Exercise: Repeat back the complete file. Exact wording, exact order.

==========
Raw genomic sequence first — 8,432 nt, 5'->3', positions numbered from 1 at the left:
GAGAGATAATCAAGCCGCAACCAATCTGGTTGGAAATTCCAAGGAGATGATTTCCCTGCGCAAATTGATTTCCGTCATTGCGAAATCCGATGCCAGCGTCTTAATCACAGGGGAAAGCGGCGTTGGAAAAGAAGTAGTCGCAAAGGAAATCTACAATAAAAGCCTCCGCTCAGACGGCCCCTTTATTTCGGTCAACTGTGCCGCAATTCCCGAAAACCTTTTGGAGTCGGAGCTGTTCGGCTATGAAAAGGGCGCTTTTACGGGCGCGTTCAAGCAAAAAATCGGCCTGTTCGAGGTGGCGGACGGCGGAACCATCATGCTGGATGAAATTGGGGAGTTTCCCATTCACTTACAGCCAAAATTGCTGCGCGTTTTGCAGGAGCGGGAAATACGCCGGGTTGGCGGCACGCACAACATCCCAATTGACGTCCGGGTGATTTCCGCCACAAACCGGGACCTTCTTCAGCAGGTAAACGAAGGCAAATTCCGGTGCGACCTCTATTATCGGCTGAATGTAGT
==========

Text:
Raw genomic sequence first — 8,432 nt, 5'->3', positions numbered from 1 at the left:
GAGAGATAATCAAGCCGCAACCAATCTGGTTGGAAATTCCAAGGAGATGATTTCCCTGCGCAAATTGATTTCCGTCATTGCGAAATCCGATGCCAGCGTCTTAATCACAGGGGAAAGCGGCGTTGGAAAAGAAGTAGTCGCAAAGGAAATCTACAATAAAAGCCTCCGCTCAGACGGCCCCTTTATTTCGGTCAACTGTGCCGCAATTCCCGAAAACCTTTTGGAGTCGGAGCTGTTCGGCTATGAAAAGGGCGCTTTTACGGGCGCGTTCAAGCAAAAAATCGGCCTGTTCGAGGTGGCGGACGGCGGAACCATCATGCTGGATGAAATTGGGGAGTTTCCCATTCACTTACAGCCAAAATTGCTGCGCGTTTTGCAGGAGCGGGAAATACGCCGGGTTGGCGGCACGCACAACATCCCAATTGACGTCCGGGTGATTTCCGCCACAAACCGGGACCTTCTTCAGCAGGTAAACGAAGGCAAATTCCGGTGCGACCTCTATTATCGGCTGAATGTAGT